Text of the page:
“Folk is a community not a genre,” maintains Finn McLennan-Elliott. And he wants to foster a similar collaborative spirit on Second Hand Records, the label he launched earlier this month with the release of the Portraits EP by Fables.
McLennan-Elliott is already well-entrenched in the folk world: as well as being the artistic director of the Auckland Folk Festival, he also runs the online magazine Second Hand News and books gigs through Second Hand Touring.
So a label was a logical next step. “The label has been born out of many discussions with friends over the last couple of years,” he says. “I see the label as a collective, a roster of musicians that I also work with for touring and publicity. It’s definitely going to be a collaborative process.”
In one sense, the timing for the launch of a dedicated NZ folk label couldn’t be better, with singer-songwriter acts such as Nadia Reid, Marlon Williams, Tiny Ruins and Aldous Harding now firmly established on both the NZ and international stages. On the other hand, some in the folk community have very strong views on what actually constitutes ‘folk’ music and McLennan-Elliott acknowledges that there is still a divide between purist fans and those drawn to the newer wave of artists.
“When I came into the folk world I realised that there were two different groups of folk musicians and bands,” he says. “There were a big core group of people who went to the likes of The Bunker and the Auckland Folk Festival, then there were the new contemporary musicians who were playing at venues like the Wine Cellar and the Whammy.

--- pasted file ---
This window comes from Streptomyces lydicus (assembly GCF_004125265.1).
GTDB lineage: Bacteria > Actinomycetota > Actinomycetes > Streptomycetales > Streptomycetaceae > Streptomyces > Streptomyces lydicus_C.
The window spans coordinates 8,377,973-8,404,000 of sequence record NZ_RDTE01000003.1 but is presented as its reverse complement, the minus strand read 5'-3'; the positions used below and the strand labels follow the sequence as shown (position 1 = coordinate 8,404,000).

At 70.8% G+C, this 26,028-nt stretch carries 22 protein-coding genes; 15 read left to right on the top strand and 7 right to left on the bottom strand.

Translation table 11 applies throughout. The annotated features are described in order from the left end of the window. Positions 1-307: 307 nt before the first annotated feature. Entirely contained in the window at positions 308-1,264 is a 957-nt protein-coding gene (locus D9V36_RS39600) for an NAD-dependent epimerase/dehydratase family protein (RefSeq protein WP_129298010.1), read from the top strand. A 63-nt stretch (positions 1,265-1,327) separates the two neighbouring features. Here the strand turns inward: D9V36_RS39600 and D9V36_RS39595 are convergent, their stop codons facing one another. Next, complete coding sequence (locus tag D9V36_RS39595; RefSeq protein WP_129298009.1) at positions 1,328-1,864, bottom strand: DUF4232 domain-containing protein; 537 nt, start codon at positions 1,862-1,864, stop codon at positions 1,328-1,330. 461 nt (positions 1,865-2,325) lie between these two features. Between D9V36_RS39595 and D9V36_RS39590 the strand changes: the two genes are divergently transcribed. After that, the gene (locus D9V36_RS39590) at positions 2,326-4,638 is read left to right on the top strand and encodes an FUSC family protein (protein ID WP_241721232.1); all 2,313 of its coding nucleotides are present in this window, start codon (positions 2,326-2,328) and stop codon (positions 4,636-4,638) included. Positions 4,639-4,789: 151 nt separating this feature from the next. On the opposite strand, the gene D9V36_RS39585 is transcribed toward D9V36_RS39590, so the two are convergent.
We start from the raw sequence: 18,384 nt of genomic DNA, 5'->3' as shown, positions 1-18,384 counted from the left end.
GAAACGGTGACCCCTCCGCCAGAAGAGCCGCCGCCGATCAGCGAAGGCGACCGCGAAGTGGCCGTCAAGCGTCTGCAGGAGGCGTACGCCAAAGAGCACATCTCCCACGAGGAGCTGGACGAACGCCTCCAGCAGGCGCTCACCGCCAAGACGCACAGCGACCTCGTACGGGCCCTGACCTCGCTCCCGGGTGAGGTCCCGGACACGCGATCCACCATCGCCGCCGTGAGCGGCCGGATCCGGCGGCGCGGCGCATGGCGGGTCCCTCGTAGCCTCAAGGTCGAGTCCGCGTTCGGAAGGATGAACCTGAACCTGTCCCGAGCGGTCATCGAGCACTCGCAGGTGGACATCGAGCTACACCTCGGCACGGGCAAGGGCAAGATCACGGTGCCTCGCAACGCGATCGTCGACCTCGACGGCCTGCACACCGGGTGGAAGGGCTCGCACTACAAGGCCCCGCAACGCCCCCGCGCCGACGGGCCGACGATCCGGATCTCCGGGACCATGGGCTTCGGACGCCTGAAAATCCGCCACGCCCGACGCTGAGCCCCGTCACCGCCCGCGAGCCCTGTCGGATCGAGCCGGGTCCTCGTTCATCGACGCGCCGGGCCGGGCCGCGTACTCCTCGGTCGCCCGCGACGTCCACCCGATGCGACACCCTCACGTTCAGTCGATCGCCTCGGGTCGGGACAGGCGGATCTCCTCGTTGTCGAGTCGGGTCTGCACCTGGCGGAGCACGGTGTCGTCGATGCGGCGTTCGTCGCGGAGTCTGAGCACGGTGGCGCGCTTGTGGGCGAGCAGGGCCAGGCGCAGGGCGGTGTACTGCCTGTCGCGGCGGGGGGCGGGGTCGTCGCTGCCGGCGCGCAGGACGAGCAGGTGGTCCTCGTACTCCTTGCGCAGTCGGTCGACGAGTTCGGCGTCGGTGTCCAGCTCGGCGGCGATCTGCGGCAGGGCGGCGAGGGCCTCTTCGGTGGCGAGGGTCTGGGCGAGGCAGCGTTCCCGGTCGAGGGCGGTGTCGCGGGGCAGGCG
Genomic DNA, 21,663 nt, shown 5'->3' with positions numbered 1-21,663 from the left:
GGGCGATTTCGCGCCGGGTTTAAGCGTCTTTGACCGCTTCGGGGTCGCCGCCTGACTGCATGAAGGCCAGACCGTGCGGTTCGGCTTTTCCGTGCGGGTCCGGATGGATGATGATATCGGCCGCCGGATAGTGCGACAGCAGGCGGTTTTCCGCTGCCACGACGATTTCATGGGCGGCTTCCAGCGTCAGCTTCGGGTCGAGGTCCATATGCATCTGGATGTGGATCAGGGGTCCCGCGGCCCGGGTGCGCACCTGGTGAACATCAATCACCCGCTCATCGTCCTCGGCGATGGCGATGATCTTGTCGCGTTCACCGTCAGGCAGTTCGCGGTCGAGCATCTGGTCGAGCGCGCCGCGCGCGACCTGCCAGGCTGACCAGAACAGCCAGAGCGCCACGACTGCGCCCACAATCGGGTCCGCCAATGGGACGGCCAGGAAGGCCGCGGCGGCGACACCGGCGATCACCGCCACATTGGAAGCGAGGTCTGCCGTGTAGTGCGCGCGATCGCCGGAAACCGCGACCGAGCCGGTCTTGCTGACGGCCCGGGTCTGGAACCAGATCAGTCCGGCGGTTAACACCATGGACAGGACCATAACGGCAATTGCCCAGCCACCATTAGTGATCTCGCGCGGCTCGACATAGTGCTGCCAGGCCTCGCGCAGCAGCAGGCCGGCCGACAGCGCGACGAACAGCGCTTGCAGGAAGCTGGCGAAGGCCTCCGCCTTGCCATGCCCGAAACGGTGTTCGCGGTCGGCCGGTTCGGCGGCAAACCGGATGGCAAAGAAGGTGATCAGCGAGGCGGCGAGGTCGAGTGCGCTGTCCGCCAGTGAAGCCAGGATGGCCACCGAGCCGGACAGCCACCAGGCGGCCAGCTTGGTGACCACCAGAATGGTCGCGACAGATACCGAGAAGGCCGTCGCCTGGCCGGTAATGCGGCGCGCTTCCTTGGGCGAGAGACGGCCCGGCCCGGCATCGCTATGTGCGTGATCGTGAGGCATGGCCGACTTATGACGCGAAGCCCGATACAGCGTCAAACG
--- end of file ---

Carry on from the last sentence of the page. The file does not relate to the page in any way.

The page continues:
“But in my opinion, the music is all rooted in the same thing and I think there is a room to merge those two worlds. When people discover the other world, they pretty much unanimously enjoy it. I don’t know anyone who has been to the Bunker who haven’t been blown away by the artists and its amazing environment.”
The first release from Second Hand Records is Portraits by Fables, aka Jess Bailey, who is also his partner. He says she sees it very much as an “experimental” project because the songs and recordings span a number of different time periods, so her next record is likely to be very different.
McLennan-Elliott adds that he has a number of other signings in the pipeline and by the Summer he expects to have three or four acts on the label.
As far as deals are concerned, Second Hand Records aims to be flexible as possible and will reflect the needs of each artist. McLennan-Elliott reasons a new act who has never released a record before and have only done a little bit of touring will need a lot more help than artist who may already on to their second or third release.
At this stage, the label is focusing on CD and digital, and is looking after its own distribution, although he is not ruling out the possibility of partnering with a third party distributor in the future.
“I would like to work towards establishing some partnerships but at this stage it’s all about the artists and what each of them would like to do.”
And while the focus is initially on the local market, McLennan-Elliott is keen to give his acts some international exposure.
“The global market for folk music is huge in terms of the festival and club circuits,” he says. “So owning the fact that you are a folk musician and play in the Americana-eque world is a good thing in terms of global reach. It would be good to get our artists on the festival circuits overseas, and start being able to send a whole new group of musicians out to those new markets.”